Dir. Roberto Rossellini; Writers: Roberto Rossellini, Carlo Lizzani, Sergio Amidei | Cast: Edmund Meschke, Ingetraud Hinze, Ernst Pittschau, Franz- Otto Krüger, Erich Gühne; Germany/Italy/France 1948, 78 min.
Rossellini’s neorealist gem scooped the Grand Prix and Award for Best Original Screenplay at Locarno Film Festival I 1948, completing his war trilogy that started with Rome Open City (1945) and Paisà (1946). Filming kicked off in Berlin in August 1947, and when it came to the interior scenes in Rome later in that autumn, the cast of non-professional actors had to be put on a crash diet as they all looked too well to confer the privations of famine and war. Unlike the two first parts of this trilogy, Germany was shot with back projections of the ruined Berlin. Some critics, amongst them Andre Bazin, considered this step backwards even though the film was generally met with acclaim.
Germany mines the dramatic potential of the post war crisis while avoiding melodrama. It’s a harrowing watch, and we feel for Edmund in the same way as we did for Umberto D in De Sica’s story of survival, several years later. It follows the Köhler family in bombed out Berlin with a focus on twelve-year old Edmund (Meschke) whose father (Pittau) is seriously ill. His older brother Karl Heinz (Krüger) is in hiding, fearful of being arrested for war crimes, and his sister Eva (Hinze) has a hard time keeping the family afloat, Karl Heinz living illegally in their household, without even a ration card. Eva scratches by on a shoestring, managing to avoid prostitution as a means to an end, unlike so many women of that time. Edmund is too young for gainful employment, so child labour is his only option – with limited success.
One day on his way through the bombed city, Edmund meets his old teacher Henning (Gühne) who is still very much a Nazi in his ideology, making use of local kids to work the Black Market with his old Nazi chums. Henning suggests that Edmund kills his father “because only the strong deserve to survive”. Edmund does as he is told and poisons his father, but Henning, afraid that he might be prosecuted, refuses to have any more dealings with the boy and Edmund goes back on the breadline desperate, and now also rejected by his football-playing peers. He watches his father’s body being removed from their house, from a ruined rooftop. But when his sister calls out for him, tragedy ensues.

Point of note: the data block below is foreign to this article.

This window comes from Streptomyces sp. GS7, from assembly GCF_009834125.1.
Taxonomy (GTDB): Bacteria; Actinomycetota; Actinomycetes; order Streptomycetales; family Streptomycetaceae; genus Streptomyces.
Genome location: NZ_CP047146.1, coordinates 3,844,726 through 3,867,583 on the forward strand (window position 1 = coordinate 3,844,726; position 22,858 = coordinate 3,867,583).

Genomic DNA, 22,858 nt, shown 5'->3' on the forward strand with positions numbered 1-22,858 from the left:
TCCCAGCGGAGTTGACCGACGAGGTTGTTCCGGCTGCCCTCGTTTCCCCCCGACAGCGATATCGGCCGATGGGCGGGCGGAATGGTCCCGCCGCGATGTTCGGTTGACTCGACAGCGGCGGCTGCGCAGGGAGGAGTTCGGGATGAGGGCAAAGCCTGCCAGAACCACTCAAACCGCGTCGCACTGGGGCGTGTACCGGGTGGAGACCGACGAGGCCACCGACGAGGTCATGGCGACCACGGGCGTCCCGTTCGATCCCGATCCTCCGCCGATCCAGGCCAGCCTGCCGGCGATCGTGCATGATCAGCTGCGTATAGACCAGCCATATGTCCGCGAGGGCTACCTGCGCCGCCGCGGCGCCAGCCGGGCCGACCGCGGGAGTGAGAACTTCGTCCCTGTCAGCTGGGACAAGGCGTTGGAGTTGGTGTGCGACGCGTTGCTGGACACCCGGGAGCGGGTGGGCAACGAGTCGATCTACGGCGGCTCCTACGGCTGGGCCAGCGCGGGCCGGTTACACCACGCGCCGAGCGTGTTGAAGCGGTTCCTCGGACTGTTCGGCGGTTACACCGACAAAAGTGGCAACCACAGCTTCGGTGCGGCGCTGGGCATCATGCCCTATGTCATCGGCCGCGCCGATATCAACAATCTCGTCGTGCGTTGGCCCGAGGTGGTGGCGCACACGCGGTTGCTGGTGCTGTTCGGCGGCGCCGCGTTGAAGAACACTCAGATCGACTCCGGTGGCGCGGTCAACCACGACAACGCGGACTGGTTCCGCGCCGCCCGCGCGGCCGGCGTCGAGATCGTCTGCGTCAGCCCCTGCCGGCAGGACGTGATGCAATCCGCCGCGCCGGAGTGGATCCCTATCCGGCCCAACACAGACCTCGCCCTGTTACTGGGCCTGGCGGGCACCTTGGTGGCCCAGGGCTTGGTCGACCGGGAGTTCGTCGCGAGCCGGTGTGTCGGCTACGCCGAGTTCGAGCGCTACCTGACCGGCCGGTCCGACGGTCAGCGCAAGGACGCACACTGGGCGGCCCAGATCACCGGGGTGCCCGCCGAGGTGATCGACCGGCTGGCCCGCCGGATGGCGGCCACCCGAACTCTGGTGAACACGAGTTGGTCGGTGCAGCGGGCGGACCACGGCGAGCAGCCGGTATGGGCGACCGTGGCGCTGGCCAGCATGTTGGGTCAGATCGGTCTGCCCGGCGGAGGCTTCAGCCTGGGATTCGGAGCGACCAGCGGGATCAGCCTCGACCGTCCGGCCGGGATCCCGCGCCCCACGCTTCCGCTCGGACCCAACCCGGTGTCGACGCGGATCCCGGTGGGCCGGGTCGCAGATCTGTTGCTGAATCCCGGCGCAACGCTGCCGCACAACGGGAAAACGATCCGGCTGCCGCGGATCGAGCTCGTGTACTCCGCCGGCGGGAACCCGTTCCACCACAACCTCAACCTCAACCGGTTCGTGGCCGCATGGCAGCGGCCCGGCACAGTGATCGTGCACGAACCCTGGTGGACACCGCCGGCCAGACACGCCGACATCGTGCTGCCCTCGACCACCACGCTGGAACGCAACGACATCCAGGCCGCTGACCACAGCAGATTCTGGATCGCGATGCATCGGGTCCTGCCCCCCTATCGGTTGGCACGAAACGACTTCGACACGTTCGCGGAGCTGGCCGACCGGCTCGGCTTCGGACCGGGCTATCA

Rossellini seems to get more and more forgotten in the canon of neorealist directors, but his themes are just as relevant as they ever were, and his style evokes the “pity of war”, as English First World War poet Wilfred Owen put it: “the poetry is in the pity”. French critic Gilles Deleuze echoed this sentiment, just after the Iraq War: ” It seems an apt time to be screening a film such as Roberto Rossellini’s Germany Year Zero as the war in Iraq draws to a close and disputes over the post-war management of the nation take on a disturbing shape. Centring on the experiences of a young German boy wandering the streets of Berlin after Allied liberation, Germany Year Zero escorts us about a city excavated by bombs and missiles – a city constituted almost entirely of rubble. Watching Germany Year Zero while images of Baghdad relentlessly penetrate my living room, I cannot shake off the uneasy feeling that in the ruins of one city I see ghosts of the rubble of the other”.
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